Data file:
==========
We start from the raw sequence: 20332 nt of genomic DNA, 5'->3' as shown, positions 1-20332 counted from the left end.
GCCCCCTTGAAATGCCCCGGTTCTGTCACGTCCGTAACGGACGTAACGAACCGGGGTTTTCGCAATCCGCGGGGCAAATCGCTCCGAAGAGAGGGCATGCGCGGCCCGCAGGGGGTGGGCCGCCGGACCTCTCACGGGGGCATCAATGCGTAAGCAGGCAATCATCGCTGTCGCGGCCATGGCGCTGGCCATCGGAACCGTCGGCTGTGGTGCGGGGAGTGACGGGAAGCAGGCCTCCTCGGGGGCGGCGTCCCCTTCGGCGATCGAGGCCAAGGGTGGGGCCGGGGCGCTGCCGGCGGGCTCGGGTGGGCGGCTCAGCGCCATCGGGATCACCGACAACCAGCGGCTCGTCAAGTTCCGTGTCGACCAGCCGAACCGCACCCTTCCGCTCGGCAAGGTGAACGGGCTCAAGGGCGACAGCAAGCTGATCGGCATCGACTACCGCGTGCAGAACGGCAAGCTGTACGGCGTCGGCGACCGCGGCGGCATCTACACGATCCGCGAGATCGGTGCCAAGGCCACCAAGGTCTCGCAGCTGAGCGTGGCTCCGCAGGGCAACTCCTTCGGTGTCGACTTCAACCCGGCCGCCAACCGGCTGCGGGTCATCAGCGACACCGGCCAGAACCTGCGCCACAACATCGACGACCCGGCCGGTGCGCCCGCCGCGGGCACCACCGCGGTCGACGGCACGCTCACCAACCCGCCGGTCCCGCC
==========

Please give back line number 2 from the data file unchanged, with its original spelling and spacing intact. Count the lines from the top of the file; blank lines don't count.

GCCCCCTTGAAATGCCCCGGTTCTGTCACGTCCGTAACGGACGTAACGAACCGGGGTTTTCGCAATCCGCGGGGCAAATCGCTCCGAAGAGAGGGCATGCGCGGCCCGCAGGGGGTGGGCCGCCGGACCTCTCACGGGGGCATCAATGCGTAAGCAGGCAATCATCGCTGTCGCGGCCATGGCGCTGGCCATCGGAACCGTCGGCTGTGGTGCGGGGAGTGACGGGAAGCAGGCCTCCTCGGGGGCGGCGTCCCCTTCGGCGATCGAGGCCAAGGGTGGGGCCGGGGCGCTGCCGGCGGGCTCGGGTGGGCGGCTCAGCGCCATCGGGATCACCGACAACCAGCGGCTCGTCAAGTTCCGTGTCGACCAGCCGAACCGCACCCTTCCGCTCGGCAAGGTGAACGGGCTCAAGGGCGACAGCAAGCTGATCGGCATCGACTACCGCGTGCAGAACGGCAAGCTGTACGGCGTCGGCGACCGCGGCGGCATCTACACGATCCGCGAGATCGGTGCCAAGGCCACCAAGGTCTCGCAGCTGAGCGTGGCTCCGCAGGGCAACTCCTTCGGTGTCGACTTCAACCCGGCCGCCAACCGGCTGCGGGTCATCAGCGACACCGGCCAGAACCTGCGCCACAACATCGACGACCCGGCCGGTGCGCCCGCCGCGGGCACCACCGCGGTCGACGGCACGCTCACCAACCCGCCGGTCCCGCC